8 in 10 Hindu Indian Americans who identify with caste say they are upper caste: Survey


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New Delhi: Over 8 in 10 Indian Americans who identify with a Hindu caste group say they belong to general or upper caste, showed a new survey on the attitude of Indian Americans published Wednesday.

The Indian American Attitudes Survey (IAAS) is a collaboration between the Carnegie Endowment for International Peace, Johns Hopkins-SAIS and the University of Pennsylvania.

The IAAS sample included responses from 1,200 Indian Americans. While 632 respondents belonged to the Hindu faith, only 293 identified with a caste group. Of this latter group, a whopping 83 per cent categorised themselves as general or upper caste, 16 per cent identified as a member of Other Backward Class (OBC) and 1 per cent identified as Scheduled Tribe (ST) or Scheduled Caste (SC).

While roughly half of all Hindu respondents identified with a caste group, there was a difference between foreign-born respondents and US-born respondents.

Fifty-three per cent of foreign-born respondents affiliated with a caste group while 34 per cent of US-born respondents did the same, the survey found. It is important to note that a majority of respondents (77 per cent) are US citizens and the rest are non-US citizens.

In July 2020, the state of California had filed a lawsuit against network gear maker Cisco Systems Inc after it emerged that a Dalit employee was harassed by Indian American company managers on the basis of his caste. Citing this example, the IAAS survey stated that there is an “entrenched nature of caste — a marker of hierarchy and status associated with Hinduism…within the diaspora community in the United States”.

The survey was conducted during 1-20 September 2020 in partnership with research firm YouGov, and has an overall margin of error of +/- 2.8 per cent.


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1 in 2 Indian Americans face discrimination

One in two Indian Americans reported facing discrimination, mainly on the basis of skin colour, in the past one year, the survey found.

“Somewhat surprisingly, Indian Americans born in the United States are much more likely to report being victims of discrimination than their foreign-born counterparts,” it added.

However, the results were surprising when respondents were asked if they think discrimination against people of Indian origin is a major problem. Fifty-three per cent believed it was a minor problem, 31 per cent said it was a major problem and 17 per cent said it was not a problem at all.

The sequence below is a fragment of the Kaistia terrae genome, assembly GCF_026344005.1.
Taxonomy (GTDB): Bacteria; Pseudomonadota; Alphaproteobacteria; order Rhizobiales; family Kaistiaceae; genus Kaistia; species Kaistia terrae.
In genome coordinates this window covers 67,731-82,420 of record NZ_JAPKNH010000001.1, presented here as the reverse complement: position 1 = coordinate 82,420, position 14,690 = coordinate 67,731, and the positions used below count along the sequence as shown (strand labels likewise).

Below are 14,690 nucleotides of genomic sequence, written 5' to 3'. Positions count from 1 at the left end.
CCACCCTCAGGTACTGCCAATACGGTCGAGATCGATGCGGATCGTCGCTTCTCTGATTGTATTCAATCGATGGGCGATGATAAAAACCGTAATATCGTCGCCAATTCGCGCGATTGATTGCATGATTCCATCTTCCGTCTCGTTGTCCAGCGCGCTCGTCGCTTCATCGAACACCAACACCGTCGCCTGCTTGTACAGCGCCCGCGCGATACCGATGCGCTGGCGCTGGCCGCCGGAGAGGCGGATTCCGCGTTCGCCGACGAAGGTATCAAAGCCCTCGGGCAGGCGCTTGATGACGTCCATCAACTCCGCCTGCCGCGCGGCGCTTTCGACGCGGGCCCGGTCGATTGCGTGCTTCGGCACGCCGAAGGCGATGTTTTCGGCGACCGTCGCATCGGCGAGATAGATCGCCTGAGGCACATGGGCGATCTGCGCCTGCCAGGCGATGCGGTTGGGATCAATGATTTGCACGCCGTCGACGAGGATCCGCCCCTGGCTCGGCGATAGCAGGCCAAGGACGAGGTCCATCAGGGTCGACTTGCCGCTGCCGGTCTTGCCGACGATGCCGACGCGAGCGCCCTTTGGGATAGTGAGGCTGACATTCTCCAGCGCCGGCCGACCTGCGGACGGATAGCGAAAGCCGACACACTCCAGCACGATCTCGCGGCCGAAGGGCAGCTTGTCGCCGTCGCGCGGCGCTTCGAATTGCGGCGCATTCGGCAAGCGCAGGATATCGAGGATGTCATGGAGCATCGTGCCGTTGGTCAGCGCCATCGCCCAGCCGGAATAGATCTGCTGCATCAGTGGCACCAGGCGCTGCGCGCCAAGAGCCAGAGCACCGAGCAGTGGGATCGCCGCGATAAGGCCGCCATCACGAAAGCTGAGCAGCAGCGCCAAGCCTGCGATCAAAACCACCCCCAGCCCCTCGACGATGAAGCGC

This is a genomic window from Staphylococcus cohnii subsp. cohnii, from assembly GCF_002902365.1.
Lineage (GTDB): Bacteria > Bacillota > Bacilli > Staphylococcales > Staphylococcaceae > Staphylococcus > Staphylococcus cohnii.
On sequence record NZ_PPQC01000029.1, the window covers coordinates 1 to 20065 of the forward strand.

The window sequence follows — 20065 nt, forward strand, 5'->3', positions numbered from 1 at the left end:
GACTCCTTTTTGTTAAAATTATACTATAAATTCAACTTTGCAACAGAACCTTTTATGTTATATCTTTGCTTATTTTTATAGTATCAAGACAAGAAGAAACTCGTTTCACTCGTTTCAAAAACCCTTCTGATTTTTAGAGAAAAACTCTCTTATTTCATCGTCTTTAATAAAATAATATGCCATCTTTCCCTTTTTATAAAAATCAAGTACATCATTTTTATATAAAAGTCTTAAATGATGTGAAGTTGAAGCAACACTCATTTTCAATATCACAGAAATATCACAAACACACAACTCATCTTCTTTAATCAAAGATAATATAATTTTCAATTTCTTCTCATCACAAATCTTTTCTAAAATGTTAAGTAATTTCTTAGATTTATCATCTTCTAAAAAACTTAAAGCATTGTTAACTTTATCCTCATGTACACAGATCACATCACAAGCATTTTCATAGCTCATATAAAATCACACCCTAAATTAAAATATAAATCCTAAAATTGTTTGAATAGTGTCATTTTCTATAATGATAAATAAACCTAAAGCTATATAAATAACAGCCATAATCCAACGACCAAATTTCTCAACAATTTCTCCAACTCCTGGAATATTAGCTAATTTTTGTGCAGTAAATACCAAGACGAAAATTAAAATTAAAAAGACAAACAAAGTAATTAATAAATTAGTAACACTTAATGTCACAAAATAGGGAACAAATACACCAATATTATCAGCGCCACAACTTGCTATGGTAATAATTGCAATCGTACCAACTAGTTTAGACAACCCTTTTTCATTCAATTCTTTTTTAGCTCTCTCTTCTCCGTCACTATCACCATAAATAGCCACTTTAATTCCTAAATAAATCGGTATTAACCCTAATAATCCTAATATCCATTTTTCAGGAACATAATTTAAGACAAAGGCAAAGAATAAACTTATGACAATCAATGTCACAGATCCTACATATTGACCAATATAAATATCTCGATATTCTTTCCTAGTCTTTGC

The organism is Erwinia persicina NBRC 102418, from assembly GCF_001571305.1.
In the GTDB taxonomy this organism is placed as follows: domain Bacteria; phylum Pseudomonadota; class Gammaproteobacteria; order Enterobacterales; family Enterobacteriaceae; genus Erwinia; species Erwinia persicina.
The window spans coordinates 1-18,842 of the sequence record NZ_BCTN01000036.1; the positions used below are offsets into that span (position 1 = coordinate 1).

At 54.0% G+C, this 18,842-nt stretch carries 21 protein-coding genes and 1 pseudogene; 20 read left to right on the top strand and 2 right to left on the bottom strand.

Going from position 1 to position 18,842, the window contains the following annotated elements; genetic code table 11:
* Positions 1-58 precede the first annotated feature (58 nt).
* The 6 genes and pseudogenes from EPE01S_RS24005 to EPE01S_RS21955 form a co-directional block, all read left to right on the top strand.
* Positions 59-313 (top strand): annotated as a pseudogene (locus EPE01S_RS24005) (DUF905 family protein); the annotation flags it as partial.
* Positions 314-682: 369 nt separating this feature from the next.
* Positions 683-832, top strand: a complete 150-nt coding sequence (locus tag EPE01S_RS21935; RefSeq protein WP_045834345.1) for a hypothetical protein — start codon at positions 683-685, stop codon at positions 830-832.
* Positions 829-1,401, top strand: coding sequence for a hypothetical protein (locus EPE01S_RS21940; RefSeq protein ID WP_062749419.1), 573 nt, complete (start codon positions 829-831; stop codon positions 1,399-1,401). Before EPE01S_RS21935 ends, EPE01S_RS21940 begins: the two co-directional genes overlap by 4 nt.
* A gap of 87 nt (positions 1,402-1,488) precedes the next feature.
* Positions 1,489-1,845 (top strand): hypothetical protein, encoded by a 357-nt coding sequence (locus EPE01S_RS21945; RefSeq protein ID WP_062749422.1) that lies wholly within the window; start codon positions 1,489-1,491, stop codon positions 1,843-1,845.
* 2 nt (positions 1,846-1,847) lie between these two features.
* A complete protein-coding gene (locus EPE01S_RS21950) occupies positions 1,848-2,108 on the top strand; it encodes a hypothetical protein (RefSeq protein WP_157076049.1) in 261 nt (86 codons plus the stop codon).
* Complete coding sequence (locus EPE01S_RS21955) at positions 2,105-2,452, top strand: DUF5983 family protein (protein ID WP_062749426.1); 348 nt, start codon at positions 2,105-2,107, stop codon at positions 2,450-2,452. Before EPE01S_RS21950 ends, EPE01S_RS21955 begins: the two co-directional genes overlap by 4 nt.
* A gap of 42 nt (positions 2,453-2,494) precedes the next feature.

The survey also asked respondents to compare discrimination towards their community with that of African Americans, Hispanics or Asian people. It found that 52 per cent of respondents believe that people in the US discriminate more against all of the other minority groups than they do against Indian Americans.

On India’s ‘current political climate’

With regard to Indian identity, the survey found that 88 per cent of Hindus respondents said being Indian is very or somewhat important to them, compared to 79 per cent of Christians and 66 per cent of Muslims.

“This is possibly a reflection of India’s current political climate,” it said, adding that an earlier survey in February found that Hindu Indian Americans are likelier to approve of Narendra Modi’s performance as prime minister than Muslim Indian Americans.

The survey also asked respondents — both Congress and Bharatiya Janata Party (BJP) supporters — if they are uncomfortable having friends who support the other party.

Thirty per cent of Congress supporters said they are uncomfortable having close friends who support the BJP. This was double the share of BJP supporters who are uncomfortable having close friends supporting Congress.

Meanwhile, 37 per cent of Congress supporters are somewhat comfortable having friends who support the BJP. This number is identical to the share of BJP supporters who are somewhat comfortable having Congress friends.


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